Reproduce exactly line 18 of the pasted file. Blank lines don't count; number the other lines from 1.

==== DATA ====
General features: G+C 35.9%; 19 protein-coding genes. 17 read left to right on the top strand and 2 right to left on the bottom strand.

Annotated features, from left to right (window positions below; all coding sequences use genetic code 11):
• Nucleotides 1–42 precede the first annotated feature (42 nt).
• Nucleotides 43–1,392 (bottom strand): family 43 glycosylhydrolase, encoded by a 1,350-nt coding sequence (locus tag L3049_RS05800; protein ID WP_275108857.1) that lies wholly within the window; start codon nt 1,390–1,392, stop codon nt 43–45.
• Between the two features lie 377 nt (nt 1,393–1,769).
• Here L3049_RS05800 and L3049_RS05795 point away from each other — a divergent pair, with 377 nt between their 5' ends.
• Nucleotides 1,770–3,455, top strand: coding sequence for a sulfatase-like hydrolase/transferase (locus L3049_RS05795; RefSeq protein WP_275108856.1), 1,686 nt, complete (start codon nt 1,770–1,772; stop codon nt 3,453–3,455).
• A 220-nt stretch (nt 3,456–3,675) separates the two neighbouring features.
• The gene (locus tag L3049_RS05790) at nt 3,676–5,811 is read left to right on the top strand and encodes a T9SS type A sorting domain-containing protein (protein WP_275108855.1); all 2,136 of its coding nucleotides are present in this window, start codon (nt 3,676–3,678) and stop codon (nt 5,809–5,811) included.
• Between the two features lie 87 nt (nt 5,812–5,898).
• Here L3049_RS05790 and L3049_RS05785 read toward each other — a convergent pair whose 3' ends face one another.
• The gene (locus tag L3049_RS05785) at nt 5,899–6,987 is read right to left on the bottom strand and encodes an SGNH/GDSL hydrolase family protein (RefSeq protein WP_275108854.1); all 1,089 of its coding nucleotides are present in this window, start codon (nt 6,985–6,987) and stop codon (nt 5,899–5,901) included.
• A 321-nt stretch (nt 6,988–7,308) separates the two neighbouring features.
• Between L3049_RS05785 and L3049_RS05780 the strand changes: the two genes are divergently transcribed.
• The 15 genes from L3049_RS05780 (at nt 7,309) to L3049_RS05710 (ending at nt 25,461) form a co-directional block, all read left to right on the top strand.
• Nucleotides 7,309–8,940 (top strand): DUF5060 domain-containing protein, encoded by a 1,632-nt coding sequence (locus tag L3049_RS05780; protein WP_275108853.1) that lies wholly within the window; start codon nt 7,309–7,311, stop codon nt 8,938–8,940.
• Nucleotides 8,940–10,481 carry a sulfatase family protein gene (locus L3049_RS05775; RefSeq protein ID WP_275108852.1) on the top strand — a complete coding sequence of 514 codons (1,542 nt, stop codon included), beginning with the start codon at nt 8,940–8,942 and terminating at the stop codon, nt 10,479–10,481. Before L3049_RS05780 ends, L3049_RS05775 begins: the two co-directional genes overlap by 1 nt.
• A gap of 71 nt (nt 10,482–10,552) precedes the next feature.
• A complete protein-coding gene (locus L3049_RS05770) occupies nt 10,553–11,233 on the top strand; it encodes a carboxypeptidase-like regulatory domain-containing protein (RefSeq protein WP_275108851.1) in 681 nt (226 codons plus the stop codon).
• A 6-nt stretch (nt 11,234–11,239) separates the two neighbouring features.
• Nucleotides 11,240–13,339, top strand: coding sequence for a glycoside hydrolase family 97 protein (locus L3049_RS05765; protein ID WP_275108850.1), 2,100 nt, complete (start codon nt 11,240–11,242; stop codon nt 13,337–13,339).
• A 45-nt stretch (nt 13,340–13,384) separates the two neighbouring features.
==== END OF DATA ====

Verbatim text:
• A gap of 71 nt (nt 10,482–10,552) precedes the next feature.